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Gold Studs Nail Art

Today I would like to show you a simple and elegant design, that I've created with the use of studs from Born Pretty Store. I love having studs on my nails because they do not only match my style, but the application is super easy. All you need to do is apply them on wet nail polish and you're good to go. So simple, yet the final effect is extremely awesome. This time I've decided for a box of silver and golden studs in various sizes (1.2mm, 2mm, 3mm). On my nails you can see the golden ones in the biggest size. I hope you like my another studded nail art design!





Michael Chapman - True North Music Album Reviews

On his second album produced by Steve Gunn, the underground folk icon sings about age and regret with authority and grace.

The British folk guitarist Michael Chapman has spent at least half a century writing and singing about age, regret, and longing. On “An Old Man Remembers,” from his third album, 1970’s Window, he presciently offers, “An old man is lost in his dreams/As he waits for the fruit of his schemes.” Even then, young Chapman sensed the span of time—how quickly the present morphs into past, how laden it becomes with memories. Now, at 78, he’s caught up in number to the old soul he’s often inhabited in song.

True North is Chapman’s second consecutive project with stylistic and spiritual descendent Steve Gunn. Chapman dubbed their first collaboration, 2017’s 50, his “American” album, because he recorded it with the likes of James Elkington and Nathan Bowles. For True North, Chapman sticks closer to home, gathering with Gunn, Elkington, and pedal steel legend BJ Cole at Mwnci Studios in West Wales. The precipitous landscape serves as a fitting platform for subtly psychedelic exploration and deep reflection. In fact, True North situates four new tracks among updates of Chapman’s older, more obscure material. He gives himself over to memory’s full sway, until the project feels a little like thumbing through a souvenir album, Chapman singing about the postcards that help remind him of places held dear.

Chapman catalogs two such spots with the new instrumentals “Eleuthera” and “Caddo Lake.” Named after the Caribbean island where Chapman likes to vacation, “Eleuthera” begins with the exchange of cerulean blues for lingering grays. Chapman’s phrasing is pensive, but Cole’s pedal steel softens the brooding. Sounding at first like a soft flute, Cole wends his instrument so deftly that it practically becomes the deep breaths Chapman takes between his fingerpicked phrases. “Caddo Lake” is another waterscape homage, equal parts meditative and meandering, thanks in part to the cascading timbre of cellist Sarah Smout. These are less homages than mementos, as though Chapman can carry them easier in his mind by freeze-framing them in song.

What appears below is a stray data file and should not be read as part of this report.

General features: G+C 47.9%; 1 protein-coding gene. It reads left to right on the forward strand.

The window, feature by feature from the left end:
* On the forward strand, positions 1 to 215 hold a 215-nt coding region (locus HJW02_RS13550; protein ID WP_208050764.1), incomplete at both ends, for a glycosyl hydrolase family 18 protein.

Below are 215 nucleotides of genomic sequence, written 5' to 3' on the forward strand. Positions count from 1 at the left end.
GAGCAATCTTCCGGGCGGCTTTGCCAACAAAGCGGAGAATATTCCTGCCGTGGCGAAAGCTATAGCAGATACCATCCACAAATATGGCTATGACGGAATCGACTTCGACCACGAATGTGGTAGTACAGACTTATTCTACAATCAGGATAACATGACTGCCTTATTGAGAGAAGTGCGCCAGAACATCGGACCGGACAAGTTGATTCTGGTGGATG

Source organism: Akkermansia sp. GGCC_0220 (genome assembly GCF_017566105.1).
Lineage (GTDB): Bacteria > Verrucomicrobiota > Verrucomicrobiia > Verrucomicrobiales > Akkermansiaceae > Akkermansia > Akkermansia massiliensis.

A loquacious player, Chapman’s fingers often fly at the pace of thought. He taught himself to play guitar by listening to the likes of Django Reinhardt and Wes Montgomery and even trying to replicate the sound of two guitarists on a record at once. He eases back on True North, working from a kind of muscle memory. “I like to think these days I play more atmospheric guitar than technical guitar,” he’s said. True North’s opening track, “It’s Too Late,” feels more than it sounds, its arrangement brimming with anguished sustain. Chapman’s starched voice bemoans the trick time played on him. “I never knew I wanted you until it was too late,” he sings.

At Chapman’s age, the impetus to look back necessitates a looming finality; in response, he oscillates between bouts of melancholy and tranquility. On “Full Bottle, Empty Heart,” he plays his guitar ponderously, spaciously. But his phrasing turns somber as he confesses, “I never minded all the miles/Seems like I was born to roam/But I just wish you’d walk right in, and take this roamer home.” The earthy voice of fellow British folk icon Bridget St. John underscores the heavy reality of the line, “I got nothing more to give.” The sentiment returns on “Youth Is Wasted on the Young,” originally collected for an archive of Chapman’s assorted castoffs. Here, it’s restrained to the point of being sparse, as if the interim threw the credo into relief.

Rather than end on this dark note, Chapman lets loose on the jaunty, acoustic “Bon Ton Roolay,” originally recorded live for 2015’s Journeyman. The song shifts the Cajun phrase “Laissez les bon temps rouler” into a Haltwhistle dialect, as Chapman joked during the earlier live take. Delivered as an enthusiastic solo number, Chapman gives over to the moment—the best way to enjoy time’s ceaseless progression. His laughter comes unexpectedly, presenting a happier message than True North’s other meditations on life and what’s left of it: The journey goes fast, so find jubilation where and when you can.

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